Let's be clear. There is nothing wrong with asking for a resume but asking for a resume from someone you are trying to recruit before they have a chance to speak with you is making the assumption that they want you to represent them,are interested in moving forward with your client and are in fact a fit for the job. Hubris in it's finest form or inexperience at worst. The objective in successful recruiting is to not risk making assumptions that get your nose slapped by either a candidate or a client.
The outcome of this example might have been totally different if mr. Jack Mehoff had taken the opportunity to speak on the phone for 10 minutes with a candidate he was trying to recruit who was expressing interest, give her full information about himself and the job before he asked her to give him permission to represent her. The outcome was, she thinks he is a jack wagon, he lost a potentially good candidate and she will talk about it. Timing and keeping in mind that a resume is a person's life story as well as permission to represent and not a word doc. Is in fact part of the candidate experience that we beat our gums about all the time.
Unless of course you are copying linkedin profiles and sending them to clients without speaking with the person. If you think there are not idiots doing that, you will run across it.
Recruiting is a different ball game from asking a person who reaches out to a recruiter to send you a resume.…
Recruiter charged with several felonies that include pimping and kidnapping a fourteen year-old girl. There is a possibility that the girl was used to entice recruits. Now that's collateral material.
While not related, the title was reminiscent of recent postings here on RecruitingBlogs.com. One simply questions, Is Headhunting Ethical? Simple question, yes. Simple answer? Not so much. We each approach this career differently, with a different POV. Fully grasping what is the right way or what is the wrong way will be as diverse for HR Professionals and Recruiters as the question, "What is your favorite ice cream?" I, personally, like Rocky Road the best and I would never call a candidate an applicant. To me, they are all candidates. A "candidate" has a better shot at being a "placement," than an "applicant" or a "recruit."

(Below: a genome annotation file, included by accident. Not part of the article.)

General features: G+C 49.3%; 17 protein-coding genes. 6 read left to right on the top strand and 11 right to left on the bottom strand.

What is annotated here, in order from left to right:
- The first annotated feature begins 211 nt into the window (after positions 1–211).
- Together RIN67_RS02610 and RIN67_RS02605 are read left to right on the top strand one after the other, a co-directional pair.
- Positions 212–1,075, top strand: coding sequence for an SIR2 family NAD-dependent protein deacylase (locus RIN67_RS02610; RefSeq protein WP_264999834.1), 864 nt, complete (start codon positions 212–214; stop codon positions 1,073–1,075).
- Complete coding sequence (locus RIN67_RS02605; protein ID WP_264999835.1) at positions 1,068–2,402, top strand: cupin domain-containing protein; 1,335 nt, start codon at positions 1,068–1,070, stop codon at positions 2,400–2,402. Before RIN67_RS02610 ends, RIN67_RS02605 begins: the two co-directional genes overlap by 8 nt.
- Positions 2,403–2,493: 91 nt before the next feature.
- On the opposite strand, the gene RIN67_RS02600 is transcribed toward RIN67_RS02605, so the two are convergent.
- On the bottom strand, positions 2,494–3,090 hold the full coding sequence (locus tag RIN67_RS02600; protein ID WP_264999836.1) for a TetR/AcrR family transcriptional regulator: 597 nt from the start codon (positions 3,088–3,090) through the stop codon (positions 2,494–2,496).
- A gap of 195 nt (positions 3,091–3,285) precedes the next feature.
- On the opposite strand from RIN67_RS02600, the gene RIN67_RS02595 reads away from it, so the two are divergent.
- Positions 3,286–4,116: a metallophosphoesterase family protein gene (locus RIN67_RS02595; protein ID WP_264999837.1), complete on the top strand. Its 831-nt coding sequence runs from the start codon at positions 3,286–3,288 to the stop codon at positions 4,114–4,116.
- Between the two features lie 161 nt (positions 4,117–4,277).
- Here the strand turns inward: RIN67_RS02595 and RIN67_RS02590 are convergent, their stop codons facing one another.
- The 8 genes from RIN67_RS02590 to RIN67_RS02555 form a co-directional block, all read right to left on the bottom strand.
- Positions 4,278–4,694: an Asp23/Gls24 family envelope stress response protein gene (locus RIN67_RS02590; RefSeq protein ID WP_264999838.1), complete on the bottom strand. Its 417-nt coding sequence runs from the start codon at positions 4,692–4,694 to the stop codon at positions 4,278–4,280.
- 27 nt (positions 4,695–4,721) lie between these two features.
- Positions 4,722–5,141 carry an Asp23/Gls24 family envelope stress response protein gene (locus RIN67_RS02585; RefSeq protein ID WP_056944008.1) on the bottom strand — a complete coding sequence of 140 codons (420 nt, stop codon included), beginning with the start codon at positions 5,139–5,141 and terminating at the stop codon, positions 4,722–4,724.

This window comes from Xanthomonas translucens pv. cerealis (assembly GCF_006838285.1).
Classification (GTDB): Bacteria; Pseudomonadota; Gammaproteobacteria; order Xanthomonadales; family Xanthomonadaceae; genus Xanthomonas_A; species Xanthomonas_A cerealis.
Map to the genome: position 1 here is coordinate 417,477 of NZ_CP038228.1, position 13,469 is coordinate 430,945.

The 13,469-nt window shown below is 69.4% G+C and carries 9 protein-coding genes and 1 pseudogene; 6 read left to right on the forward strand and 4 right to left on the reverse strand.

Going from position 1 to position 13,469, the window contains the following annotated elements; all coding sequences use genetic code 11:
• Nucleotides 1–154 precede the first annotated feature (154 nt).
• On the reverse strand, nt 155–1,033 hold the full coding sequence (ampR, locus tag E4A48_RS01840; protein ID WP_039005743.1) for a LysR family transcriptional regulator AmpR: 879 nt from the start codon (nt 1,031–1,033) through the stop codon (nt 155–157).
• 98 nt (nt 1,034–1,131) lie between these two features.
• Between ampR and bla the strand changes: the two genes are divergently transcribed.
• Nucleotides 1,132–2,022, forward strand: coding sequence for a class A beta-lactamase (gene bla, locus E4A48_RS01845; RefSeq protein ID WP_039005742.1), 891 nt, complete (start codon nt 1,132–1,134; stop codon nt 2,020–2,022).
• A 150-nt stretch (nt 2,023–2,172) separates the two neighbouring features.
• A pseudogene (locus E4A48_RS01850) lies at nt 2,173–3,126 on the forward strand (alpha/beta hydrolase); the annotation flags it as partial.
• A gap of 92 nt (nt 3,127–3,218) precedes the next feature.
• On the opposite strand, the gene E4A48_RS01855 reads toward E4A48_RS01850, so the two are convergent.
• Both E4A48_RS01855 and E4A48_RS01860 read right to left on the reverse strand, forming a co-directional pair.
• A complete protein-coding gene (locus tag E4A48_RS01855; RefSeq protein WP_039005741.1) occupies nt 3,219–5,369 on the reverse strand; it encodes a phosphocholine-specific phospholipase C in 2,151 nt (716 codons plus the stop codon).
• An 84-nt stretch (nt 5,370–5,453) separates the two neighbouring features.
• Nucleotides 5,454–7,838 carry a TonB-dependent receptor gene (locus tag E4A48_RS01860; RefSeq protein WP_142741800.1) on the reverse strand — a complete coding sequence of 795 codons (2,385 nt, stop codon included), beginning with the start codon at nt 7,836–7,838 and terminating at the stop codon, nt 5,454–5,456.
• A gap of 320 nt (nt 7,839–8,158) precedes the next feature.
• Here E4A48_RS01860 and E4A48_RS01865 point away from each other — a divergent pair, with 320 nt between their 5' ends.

Figuring out what is best for you, best for your organization, is not so easy, nor should it be too difficult. It isn't always going to be crystal clear or cut and dried when it comes to making ethical decisions or performing "fair and objectively" as a recruiter.
I spent several years in the dental field before becoming a recruiter. My favorite position was working with a pedodontist, a children's dentist. The set of ethical practices for physicians and dentists is a bit more clear and stringent, as they are specifically outlined with potential of loss of license should they be violated. One time, the dentist anesthetized a three year-old patient in all four quadrants (upper right and left, lower right and lower left.) I had witnessed this in the past and was extremely uncomfortable with this practice. It was something, I had been taught in school, that was unethical due to the potential for injury (biting oneself while numb) but also difficult from which to recover.
After three such incidents, I couldn't continue to assist in this type of procedure and I called the doctor aside and told him that if he numbed a patient in that manner again that I would walk out. I could no longer participate in a practice that I abhorred. The dentist, in practice for thirty-five years, cocked his head and looked at me funny. The other assistant had worked for him for thirty years and had never called him out on anything. Who was I to do this now? He put his head down and said, "Alright, thank you for speaking up." What I deemed unethical and abhorrent had never been called into question in the past, not by my co-worker nor the ten plus assistants that had worked with him over the numerous years he had been in practice.
You have to know where to draw your own line and then do it. Our actions don't always result in felony charges but should that be what it takes to motivate behavior?